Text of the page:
Interleukin-2 (IL-2) is an α-helical cytokine belonging to T-helper cell type 1. It has a molecular weight of 15kDa. The IL2 gene is mapped to human chromosome 4q27. IL-2 is originally called as T cell growth factor.
Interleukin-2 human has been used to culture peripheral blood mononuclear cells (PBMC). It has been used to activate effector cell (PBMC) and to study antibody-dependent cell-mediated cytotoxicity.
Interleukin-2 (IL-2) is essential for proliferation of natural killer (NK) cells, lymphocytes and macrophages. It plays a key role in the immune system functions such as NK cell-stimulated immune responses. IL-2 also mediates the formation and essential functions of regulatory T cells. It is implicated in autoimmune disease. IL-2 is associated with apoptosis and thus, possesses antitumor response. IL-2 mediates CD41+ T-cells differentiation into T-helper cell 1 and 2 effector subsets, preventing T-helper 17 differentiation.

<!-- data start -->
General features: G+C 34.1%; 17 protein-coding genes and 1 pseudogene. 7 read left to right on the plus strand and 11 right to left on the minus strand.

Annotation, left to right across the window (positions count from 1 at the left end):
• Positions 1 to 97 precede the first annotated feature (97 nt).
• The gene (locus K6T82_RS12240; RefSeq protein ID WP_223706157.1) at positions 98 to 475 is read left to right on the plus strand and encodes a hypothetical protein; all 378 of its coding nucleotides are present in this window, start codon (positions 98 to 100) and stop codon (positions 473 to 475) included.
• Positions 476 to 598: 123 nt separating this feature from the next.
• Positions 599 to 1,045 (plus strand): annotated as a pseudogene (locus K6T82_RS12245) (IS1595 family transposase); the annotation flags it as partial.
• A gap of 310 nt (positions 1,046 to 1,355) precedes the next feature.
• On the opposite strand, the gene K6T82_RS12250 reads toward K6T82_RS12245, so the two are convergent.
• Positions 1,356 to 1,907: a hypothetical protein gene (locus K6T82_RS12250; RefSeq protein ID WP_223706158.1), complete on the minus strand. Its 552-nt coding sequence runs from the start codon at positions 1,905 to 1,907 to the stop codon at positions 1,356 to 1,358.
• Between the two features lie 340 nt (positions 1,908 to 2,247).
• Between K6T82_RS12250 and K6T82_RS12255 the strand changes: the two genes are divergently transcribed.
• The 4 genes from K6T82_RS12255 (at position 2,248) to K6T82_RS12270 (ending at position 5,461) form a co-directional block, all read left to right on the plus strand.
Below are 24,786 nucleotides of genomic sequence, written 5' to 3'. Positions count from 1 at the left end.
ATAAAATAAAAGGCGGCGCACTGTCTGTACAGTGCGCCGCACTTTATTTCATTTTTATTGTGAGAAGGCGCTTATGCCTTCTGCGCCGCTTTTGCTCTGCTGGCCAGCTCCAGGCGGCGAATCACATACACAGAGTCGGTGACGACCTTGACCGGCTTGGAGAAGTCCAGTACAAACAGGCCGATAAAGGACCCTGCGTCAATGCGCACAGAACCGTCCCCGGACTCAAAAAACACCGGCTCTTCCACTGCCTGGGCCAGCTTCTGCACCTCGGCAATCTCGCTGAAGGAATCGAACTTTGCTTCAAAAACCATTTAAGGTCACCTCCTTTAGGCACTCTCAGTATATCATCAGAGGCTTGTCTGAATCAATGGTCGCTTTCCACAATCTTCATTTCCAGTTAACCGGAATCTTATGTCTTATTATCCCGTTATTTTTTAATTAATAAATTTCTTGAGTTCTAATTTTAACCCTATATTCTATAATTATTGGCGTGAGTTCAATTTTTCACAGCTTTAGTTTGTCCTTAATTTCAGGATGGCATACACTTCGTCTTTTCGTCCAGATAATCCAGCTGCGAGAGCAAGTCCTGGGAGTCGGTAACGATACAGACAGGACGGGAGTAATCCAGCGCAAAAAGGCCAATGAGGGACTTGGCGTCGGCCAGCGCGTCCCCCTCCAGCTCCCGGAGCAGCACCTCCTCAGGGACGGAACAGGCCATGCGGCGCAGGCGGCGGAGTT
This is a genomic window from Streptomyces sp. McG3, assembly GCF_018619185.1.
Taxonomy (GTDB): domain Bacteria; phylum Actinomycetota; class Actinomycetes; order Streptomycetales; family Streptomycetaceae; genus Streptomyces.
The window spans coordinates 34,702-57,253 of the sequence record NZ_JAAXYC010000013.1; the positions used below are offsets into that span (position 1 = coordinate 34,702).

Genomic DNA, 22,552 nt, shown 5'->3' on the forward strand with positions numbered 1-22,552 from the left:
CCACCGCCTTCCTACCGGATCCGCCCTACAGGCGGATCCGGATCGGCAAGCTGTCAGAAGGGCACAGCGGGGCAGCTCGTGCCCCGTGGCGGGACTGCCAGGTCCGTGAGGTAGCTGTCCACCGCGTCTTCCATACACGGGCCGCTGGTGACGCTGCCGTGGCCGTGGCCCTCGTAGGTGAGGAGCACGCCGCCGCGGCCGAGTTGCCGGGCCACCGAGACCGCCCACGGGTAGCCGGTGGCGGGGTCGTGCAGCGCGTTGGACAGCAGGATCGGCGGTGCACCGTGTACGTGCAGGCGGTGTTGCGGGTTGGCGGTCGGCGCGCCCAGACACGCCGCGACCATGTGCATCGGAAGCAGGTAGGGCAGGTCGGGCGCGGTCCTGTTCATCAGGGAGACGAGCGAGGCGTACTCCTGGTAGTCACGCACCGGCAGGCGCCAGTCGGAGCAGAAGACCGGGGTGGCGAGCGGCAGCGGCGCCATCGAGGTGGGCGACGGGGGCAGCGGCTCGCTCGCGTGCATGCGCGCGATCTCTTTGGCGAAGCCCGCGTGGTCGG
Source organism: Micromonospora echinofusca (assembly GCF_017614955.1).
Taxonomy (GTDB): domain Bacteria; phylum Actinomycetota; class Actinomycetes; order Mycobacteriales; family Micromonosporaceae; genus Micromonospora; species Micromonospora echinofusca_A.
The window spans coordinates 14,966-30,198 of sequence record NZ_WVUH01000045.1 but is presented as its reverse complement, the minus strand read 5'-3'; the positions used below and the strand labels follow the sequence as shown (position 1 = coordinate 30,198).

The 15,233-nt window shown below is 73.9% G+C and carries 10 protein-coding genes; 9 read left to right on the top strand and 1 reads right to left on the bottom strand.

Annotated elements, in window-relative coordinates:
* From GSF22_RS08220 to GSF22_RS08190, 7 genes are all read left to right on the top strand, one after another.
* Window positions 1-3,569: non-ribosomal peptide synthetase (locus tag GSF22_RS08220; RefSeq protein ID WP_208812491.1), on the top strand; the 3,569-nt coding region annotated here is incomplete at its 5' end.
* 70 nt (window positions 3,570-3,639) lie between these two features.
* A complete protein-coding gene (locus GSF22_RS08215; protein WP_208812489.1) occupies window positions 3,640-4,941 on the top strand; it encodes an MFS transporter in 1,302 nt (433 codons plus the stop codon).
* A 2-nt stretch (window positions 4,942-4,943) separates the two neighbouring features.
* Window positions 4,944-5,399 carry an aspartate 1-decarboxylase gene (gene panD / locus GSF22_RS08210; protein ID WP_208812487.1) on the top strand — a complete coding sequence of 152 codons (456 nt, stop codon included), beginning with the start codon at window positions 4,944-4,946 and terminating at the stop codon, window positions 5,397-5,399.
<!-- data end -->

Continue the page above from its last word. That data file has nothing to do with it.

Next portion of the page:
Interleukin-2 (IL-2) is an immunomodulatory factor produced by certain subsets of T lymphocytes. This lymphokine promotes long term growth of activated T cells and related cell types. IL-2 plays a role in the activation and proliferation of NK cells, induces γ-interferon and B cell growth factor secretion, and modulates the expression of the IL-2 receptor.
Human Interleukin-2 (IL-2) expressed in human HEK 293 cells is a glycosylated monomer with a molecular mass of 15 kDa. Production in human HEK 293 cells offers authentic glycosylation. Glycosylation contributes to stability in cell growth media and other applications.
The specific activity was determined by the dose-dependent stimulation of the proliferation of mouse CTLL-2 cells (mouse cytotoxic T cell line).